Anytime I hear or read someone asking whether they should upgrade to the latest version of ANYTHING, I just want to choke them.

By the time a new product comes out, there has been MORE than enough time for due dillegance, and the answer should be apparent before release candidates are distributed, unless of course, you are an idiot, and your company sucks.

When a owner of smooth running Windows shop with dozens of .NET applications and centralized SharePoint askes me about switching to Linux to 'save a few bucks', I immediately do a quick cost/benefit analysis on whether or not I should just beat his ass and change professions.

Re:Kick me, I'm stupid..... (1)

Calinous (985536) | more than 7 years ago | (#17614038)

"When a owner of smooth running Windows shop with dozens of .NET applications and centralized SharePoint askes me about switching to Linux to 'save a few bucks', I immediately do a quick cost/benefit analysis on whether or not I should just beat his ass and change professions."

      There are very little money to be saved on the operating system of the client computer. Would Linux be cheaper? If you buy your Windows retail or OEM, and will move to a free (as in beer) Linux, there are some money to be saved. If your operating system comes preinstalled (at a cheap rate for your OEM), and you want to move to a commercial Linux (supported by $), you are poised to lose money.
      The big money are payed in the server room - "server" operating systems (Win2000, 2003), SQL servers, BackOffice maybe, client access licenses and so on and so on. As long as you don't move this infrastructure, any financial benefit in moving to Linux is small (if existent).
      "Cost/benefit analysis" should be simple for the transition: use what works now, for some $$$, or move to Linux for free, and have little working. Microsoft tax is very much "the cost of doing business", as long as even some mandatory financial reports (to be transmitted to the Financial Authority) must be done in Windows programs (supplied by the same Financial Authority)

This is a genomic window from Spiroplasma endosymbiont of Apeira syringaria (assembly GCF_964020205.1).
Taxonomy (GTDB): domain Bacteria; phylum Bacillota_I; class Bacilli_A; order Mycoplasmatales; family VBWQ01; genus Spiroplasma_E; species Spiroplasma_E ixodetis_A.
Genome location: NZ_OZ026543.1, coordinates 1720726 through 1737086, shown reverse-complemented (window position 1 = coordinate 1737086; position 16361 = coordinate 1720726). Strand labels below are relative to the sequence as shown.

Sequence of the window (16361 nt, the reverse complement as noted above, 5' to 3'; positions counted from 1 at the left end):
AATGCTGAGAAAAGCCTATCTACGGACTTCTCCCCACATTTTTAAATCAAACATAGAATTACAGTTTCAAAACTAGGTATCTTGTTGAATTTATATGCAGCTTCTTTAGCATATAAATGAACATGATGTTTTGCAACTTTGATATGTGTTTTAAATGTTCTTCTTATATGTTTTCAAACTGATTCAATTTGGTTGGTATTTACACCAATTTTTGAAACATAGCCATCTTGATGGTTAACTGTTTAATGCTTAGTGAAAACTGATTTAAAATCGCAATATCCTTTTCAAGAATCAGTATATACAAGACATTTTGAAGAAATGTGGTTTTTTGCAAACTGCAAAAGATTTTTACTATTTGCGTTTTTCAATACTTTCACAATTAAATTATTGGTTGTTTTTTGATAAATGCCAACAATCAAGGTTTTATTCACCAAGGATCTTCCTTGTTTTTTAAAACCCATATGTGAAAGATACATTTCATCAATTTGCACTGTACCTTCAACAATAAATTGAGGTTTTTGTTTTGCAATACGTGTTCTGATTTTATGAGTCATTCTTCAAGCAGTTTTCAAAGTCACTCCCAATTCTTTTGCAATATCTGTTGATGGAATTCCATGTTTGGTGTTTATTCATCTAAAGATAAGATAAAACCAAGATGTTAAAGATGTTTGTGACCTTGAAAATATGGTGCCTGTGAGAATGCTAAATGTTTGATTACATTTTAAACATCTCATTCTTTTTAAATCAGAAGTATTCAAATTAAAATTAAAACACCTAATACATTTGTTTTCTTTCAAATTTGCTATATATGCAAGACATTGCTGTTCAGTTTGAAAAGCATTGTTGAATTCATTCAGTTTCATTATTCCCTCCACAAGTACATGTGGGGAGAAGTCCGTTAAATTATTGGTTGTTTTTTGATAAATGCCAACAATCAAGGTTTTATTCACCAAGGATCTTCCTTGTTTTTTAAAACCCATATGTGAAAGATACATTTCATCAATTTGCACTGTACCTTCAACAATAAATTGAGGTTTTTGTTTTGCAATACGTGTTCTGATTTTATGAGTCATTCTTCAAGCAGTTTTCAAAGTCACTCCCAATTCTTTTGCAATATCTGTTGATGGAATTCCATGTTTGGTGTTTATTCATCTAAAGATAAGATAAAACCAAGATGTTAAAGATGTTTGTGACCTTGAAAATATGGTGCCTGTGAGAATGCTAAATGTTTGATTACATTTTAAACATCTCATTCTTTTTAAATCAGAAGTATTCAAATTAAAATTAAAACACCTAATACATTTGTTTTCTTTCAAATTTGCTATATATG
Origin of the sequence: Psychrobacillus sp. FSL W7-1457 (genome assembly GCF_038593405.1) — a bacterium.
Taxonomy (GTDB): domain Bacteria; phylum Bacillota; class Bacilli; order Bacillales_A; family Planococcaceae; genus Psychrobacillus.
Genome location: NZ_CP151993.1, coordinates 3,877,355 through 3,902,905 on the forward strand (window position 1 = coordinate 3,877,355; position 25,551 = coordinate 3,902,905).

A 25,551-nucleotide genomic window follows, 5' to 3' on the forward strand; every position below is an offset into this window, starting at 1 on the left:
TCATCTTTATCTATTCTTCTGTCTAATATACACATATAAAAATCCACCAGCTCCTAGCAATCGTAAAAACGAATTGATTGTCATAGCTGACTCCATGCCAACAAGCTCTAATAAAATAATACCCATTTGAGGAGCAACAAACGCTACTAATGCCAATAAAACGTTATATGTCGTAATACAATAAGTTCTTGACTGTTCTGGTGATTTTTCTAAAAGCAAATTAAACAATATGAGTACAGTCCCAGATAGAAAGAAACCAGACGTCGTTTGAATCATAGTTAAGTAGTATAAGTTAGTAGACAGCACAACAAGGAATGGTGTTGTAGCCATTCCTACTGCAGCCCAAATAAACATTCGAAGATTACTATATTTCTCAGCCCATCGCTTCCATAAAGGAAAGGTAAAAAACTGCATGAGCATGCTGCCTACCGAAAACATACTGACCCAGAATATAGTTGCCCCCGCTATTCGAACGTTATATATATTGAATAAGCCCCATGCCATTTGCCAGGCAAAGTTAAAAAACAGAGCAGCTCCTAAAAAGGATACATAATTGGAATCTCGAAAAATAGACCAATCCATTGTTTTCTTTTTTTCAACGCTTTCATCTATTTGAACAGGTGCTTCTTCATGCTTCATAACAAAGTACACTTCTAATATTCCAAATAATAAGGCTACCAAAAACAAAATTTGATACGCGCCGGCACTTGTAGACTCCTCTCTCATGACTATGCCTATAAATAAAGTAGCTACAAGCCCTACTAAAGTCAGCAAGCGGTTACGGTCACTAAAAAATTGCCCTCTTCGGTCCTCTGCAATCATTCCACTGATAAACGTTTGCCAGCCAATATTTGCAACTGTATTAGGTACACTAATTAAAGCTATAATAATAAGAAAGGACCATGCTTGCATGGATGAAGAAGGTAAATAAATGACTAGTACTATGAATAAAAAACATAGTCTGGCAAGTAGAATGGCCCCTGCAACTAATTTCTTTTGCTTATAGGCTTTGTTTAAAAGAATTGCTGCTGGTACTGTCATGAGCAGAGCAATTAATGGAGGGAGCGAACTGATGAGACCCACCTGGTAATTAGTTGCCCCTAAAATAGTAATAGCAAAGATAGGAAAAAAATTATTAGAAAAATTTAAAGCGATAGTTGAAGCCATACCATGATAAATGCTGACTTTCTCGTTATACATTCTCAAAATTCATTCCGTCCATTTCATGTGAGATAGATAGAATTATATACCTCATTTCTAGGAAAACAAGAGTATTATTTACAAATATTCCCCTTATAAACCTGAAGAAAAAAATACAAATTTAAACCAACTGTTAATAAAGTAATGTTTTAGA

I will upgrade for ONE reason (2, Informative)

ferrellcat (691126) | more than 7 years ago | (#17613856)

I've been using Excel for nearly 15 years, and for the entirety of that time, I've been limited to 256 columns. Now the limit is 16,384 columns. This may not seem like much to the average person, but to a little abused VBA monkey who's had to use every trick in the book to handle the manipulation of big WIDE data, this is a godsend.

Because it is much better for technical documents? (3, Interesting)

zlogic (892404) | more than 7 years ago | (#17613882)

Word 2007 is much better for technical documents. The features that were hidden in 2003 (like styles) are now very easily accessed. Another example is tables: in 2003, you either had to browse through menus to open the Tables and Borders toolbar and then close it to save screen space, now you simply switch to the Tables tab. Also, a lot of buttons have labels beside them, meaning you don't need to hold the cursor near every button for 1 second in order to see the tooltip. Oh, and did I mention instant previews when choosing styles?
And the new equation editor simply rocks. It combines the best of TeX, Classic Equation Editor and OpenOffice Writer's equivalent. You can write some TeX code, press the Space key and Word automatically converts it to a WYSIWYG formula, which behaves pretty much like the equations in the Classic version.

Caring Intervention Needed? (1)

camperslo (704715) | more than 7 years ago | (#17613908)

The intervention of friends, family, professionals, or other community members might sometimes be required for escape.
Just as the recently rescued kidnapped boys didn't walk or ride away when they apparently had chances for freedom, similar mental lock-in may very well apply in this case.

Pay attention to even those you know only casually.
You could be the one to spot their captivity and take them to freedom.

Ongrade Subscriptions Instead (1)

Doc Ruby (173196) | more than 7 years ago | (#17613974)